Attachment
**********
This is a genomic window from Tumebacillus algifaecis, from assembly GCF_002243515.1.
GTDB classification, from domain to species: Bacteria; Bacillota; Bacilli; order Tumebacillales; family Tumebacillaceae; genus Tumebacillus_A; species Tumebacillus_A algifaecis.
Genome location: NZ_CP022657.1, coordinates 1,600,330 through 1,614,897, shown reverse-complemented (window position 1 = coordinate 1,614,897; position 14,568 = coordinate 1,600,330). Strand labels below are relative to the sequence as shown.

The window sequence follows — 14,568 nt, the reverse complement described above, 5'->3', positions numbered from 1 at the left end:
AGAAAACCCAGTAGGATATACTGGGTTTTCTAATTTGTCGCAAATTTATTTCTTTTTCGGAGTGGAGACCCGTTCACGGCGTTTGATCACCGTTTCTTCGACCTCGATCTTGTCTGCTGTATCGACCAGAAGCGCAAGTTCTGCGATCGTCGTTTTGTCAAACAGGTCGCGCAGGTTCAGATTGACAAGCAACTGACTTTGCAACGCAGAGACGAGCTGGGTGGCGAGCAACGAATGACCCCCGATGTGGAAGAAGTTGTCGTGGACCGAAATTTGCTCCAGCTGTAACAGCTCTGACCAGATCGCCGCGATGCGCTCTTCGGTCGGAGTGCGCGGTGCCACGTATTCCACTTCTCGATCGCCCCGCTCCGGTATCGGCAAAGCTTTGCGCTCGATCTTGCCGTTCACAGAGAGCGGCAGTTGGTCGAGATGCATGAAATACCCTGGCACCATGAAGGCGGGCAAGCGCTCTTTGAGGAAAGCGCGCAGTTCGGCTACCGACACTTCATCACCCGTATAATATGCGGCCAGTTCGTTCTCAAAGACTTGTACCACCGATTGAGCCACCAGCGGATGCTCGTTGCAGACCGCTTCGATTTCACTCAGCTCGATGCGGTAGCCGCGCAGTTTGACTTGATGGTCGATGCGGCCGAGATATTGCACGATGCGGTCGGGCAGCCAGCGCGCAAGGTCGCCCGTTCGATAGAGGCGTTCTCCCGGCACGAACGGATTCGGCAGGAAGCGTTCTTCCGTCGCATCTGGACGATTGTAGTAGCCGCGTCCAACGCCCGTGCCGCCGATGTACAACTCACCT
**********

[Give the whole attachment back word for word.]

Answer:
This is a genomic window from Tumebacillus algifaecis, from assembly GCF_002243515.1.
GTDB classification, from domain to species: Bacteria; Bacillota; Bacilli; order Tumebacillales; family Tumebacillaceae; genus Tumebacillus_A; species Tumebacillus_A algifaecis.
Genome location: NZ_CP022657.1, coordinates 1,600,330 through 1,614,897, shown reverse-complemented (window position 1 = coordinate 1,614,897; position 14,568 = coordinate 1,600,330). Strand labels below are relative to the sequence as shown.

The window sequence follows — 14,568 nt, the reverse complement described above, 5'->3', positions numbered from 1 at the left end:
AGAAAACCCAGTAGGATATACTGGGTTTTCTAATTTGTCGCAAATTTATTTCTTTTTCGGAGTGGAGACCCGTTCACGGCGTTTGATCACCGTTTCTTCGACCTCGATCTTGTCTGCTGTATCGACCAGAAGCGCAAGTTCTGCGATCGTCGTTTTGTCAAACAGGTCGCGCAGGTTCAGATTGACAAGCAACTGACTTTGCAACGCAGAGACGAGCTGGGTGGCGAGCAACGAATGACCCCCGATGTGGAAGAAGTTGTCGTGGACCGAAATTTGCTCCAGCTGTAACAGCTCTGACCAGATCGCCGCGATGCGCTCTTCGGTCGGAGTGCGCGGTGCCACGTATTCCACTTCTCGATCGCCCCGCTCCGGTATCGGCAAAGCTTTGCGCTCGATCTTGCCGTTCACAGAGAGCGGCAGTTGGTCGAGATGCATGAAATACCCTGGCACCATGAAGGCGGGCAAGCGCTCTTTGAGGAAAGCGCGCAGTTCGGCTACCGACACTTCATCACCCGTATAATATGCGGCCAGTTCGTTCTCAAAGACTTGTACCACCGATTGAGCCACCAGCGGATGCTCGTTGCAGACCGCTTCGATTTCACTCAGCTCGATGCGGTAGCCGCGCAGTTTGACTTGATGGTCGATGCGGCCGAGATATTGCACGATGCGGTCGGGCAGCCAGCGCGCAAGGTCGCCCGTTCGATAGAGGCGTTCTCCCGGCACGAACGGATTCGGCAGGAAGCGTTCTTCCGTCGCATCTGGACGATTGTAGTAGCCGCGTCCAACGCCCGTGCCGCCGATGTACAACTCACCT